I passed one of the entrances to the store.
Two women had just come in.
They, a mother and her mother, were struggling to control a small boy of about two.
Who was red-faced and screaming.
Actually, now that I think of it, all of them were red-faced and . . .
Ahem.
Back to my story.
The grandmother looked up and noticed me walk past with my cart full to overflowing with children and said," Here the two of us can't control one child and that woman," she pointed, "has . . . five, six, seven!"
Just then, my friend's oldest daughter rejoined our group.
I smiled at the women and said, "Eight."
And walked on.
Okay, I know it wasn't strictly truthful.
But it was so much fun to say it!!!
And, just for a moment, I felt like SUPERMOM!

Sunday, February 12, 2012

A Good Case of Mistaken Identity

Sorrel gelding (or neutered male).
And yes. I can tell the difference . . .
During college, I rode with the LCC Equestrian Team.
It was infinitely more exciting than anything my journalism instructors could teach in the classroom.
Though not quite the same preparation for real life.
Every afternoon, we would present ourselves to our teacher at the tack shed and draw our piece of string.
This is exactly how it sounds.
There was a bundle of old twine strings hanging from a hook just inside the door.
We would each grab one and head out to the pasture.
Once in the pasture, we would pick out a suitable mount (re: one that we could get close to), and place the string around its neck.
Then swung aboard and ride the horse back to the tack shed to . . . tack up.
Simplicity in itself.
The heaviest thing you were ever forced to carry was a piece of string.
Okay, I will admit that everyone else carried bridles, or at the very least a halter.
I was weird.
Moving on . . .
It was a beautiful day.
The sun was shining.
A fairly common occurrence.
The wind wasn't blowing.
Not so common.
I was excited to be out of the classroom and into the field.
So to speak.
I should point out, here, that there were two sorrel (liver brown colour) horses in the herd.
One a gentle gelding (male).
One a sprightly mare (female).
The differences were obvious.
But I was simply looking for 'sorrel'.
I walked up to the first one and slipped my piece of string around its neck.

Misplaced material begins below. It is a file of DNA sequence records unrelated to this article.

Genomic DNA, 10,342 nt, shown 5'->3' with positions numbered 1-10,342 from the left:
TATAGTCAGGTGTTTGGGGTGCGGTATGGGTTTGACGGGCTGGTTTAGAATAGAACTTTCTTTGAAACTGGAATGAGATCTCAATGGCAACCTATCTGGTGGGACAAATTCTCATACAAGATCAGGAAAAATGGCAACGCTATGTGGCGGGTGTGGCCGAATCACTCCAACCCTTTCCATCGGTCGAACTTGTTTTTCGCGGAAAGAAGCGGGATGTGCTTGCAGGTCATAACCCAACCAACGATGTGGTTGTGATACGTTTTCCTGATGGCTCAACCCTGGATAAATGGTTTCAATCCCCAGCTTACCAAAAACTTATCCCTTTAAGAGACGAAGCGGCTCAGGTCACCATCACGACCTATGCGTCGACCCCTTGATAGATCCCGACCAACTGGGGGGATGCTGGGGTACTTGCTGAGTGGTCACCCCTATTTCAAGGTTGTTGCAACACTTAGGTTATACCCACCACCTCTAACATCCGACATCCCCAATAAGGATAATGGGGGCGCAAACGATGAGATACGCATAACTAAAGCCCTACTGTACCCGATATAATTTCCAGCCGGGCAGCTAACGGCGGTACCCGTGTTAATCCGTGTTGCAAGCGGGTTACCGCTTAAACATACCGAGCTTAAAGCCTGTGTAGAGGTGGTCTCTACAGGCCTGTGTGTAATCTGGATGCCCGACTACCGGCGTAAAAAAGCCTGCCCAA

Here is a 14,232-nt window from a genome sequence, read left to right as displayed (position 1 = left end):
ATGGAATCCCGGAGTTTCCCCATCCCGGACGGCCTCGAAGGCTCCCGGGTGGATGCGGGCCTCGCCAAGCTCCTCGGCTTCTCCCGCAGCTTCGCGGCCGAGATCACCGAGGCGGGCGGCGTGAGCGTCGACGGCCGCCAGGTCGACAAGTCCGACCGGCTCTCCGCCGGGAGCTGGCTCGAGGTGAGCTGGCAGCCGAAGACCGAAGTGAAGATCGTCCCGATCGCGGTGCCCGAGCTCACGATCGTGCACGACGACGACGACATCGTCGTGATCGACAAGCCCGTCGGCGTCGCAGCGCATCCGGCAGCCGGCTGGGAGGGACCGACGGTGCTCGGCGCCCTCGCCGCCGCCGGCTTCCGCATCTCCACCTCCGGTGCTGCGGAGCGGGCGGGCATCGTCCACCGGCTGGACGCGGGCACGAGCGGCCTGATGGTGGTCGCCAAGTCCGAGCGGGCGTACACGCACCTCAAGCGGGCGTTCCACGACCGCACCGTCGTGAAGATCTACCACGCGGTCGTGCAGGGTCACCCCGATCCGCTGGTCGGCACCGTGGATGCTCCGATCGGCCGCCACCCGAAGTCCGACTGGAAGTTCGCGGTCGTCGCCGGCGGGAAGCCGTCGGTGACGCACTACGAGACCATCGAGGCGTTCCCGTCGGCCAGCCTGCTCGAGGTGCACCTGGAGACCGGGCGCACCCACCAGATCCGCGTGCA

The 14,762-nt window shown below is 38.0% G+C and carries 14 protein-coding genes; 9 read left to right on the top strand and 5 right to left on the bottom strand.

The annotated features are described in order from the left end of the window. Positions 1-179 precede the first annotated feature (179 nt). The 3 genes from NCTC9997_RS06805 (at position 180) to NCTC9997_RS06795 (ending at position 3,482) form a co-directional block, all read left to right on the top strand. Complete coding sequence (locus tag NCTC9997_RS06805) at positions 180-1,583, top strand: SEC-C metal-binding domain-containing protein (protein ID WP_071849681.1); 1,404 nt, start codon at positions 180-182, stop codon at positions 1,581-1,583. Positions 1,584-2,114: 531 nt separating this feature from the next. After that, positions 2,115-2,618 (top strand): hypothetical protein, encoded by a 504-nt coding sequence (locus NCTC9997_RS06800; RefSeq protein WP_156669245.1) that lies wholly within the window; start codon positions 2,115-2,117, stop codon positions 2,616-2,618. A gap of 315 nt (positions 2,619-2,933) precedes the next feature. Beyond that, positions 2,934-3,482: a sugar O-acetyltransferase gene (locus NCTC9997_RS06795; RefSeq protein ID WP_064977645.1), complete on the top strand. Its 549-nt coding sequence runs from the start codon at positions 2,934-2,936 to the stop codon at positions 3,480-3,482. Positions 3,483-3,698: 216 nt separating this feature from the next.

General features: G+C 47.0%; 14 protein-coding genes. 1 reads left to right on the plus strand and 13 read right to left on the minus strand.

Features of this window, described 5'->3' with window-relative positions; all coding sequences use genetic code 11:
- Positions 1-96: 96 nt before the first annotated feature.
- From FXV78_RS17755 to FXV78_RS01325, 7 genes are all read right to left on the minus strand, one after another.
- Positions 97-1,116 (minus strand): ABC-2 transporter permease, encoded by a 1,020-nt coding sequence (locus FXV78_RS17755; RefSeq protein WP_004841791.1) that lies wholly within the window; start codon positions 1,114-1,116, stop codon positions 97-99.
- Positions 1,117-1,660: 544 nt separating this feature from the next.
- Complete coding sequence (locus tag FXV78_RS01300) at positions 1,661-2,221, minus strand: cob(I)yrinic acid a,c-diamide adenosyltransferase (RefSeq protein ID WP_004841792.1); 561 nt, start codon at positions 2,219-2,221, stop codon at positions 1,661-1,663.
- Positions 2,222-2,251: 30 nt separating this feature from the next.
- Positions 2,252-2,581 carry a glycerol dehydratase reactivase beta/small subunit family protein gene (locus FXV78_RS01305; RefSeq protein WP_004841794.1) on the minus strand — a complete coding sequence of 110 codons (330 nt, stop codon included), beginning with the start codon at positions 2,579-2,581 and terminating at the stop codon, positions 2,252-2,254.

Then swung aboard.
The trip back to the shed was quick.
I remember being astonished at the spirit the old gelding was showing.
Wow. He'd never had this much life!
This was going to be a good day.
I stopped near the shed door.
My instructor was standing there. “Wow!” he said. “The last person who tried that ended up getting piled.”
'Piled'. That's a cowboy term for . . . piled.
There really isn't a better way to say it.
Back to my story . . .
I looked down at my mount. “You mean this isn't Chico?”
He looked at me strangely. “Umm, Diane, Chico is a boy.”
“Oh. I never even . . .” I slid off the horse. Sure enough, he was a she. “Oops.”
He went on. “GG has never allowed anyone to ride her bareback. She doesn't like it. She just bucks them off.” He looked at me. “Let's try something, shall we?”
“Okay!” My Dad always said that I had more guts than brains.
He was right.
My instructor grabbed a halter and handed it to me.
I exchanged it for the string.
“Now get on.”
I obeyed.
“Let's run some jumps, shall we?”
GG and I went over the entire course.
I will admit that the jumps were small and definitely not a challenge.
But the point is that we did them.
GG and me.
With just a halter.
Something that had never been done before (or since) with that particular horse. 
In that particular tack.
My instructor was smiling when we returned. “I've been wondering who to appoint as team captain,” he said. “Now I know.”
I smiled back.
I still don't know exactly what happened that day.
With that horse.
But I was right.
It was a good day.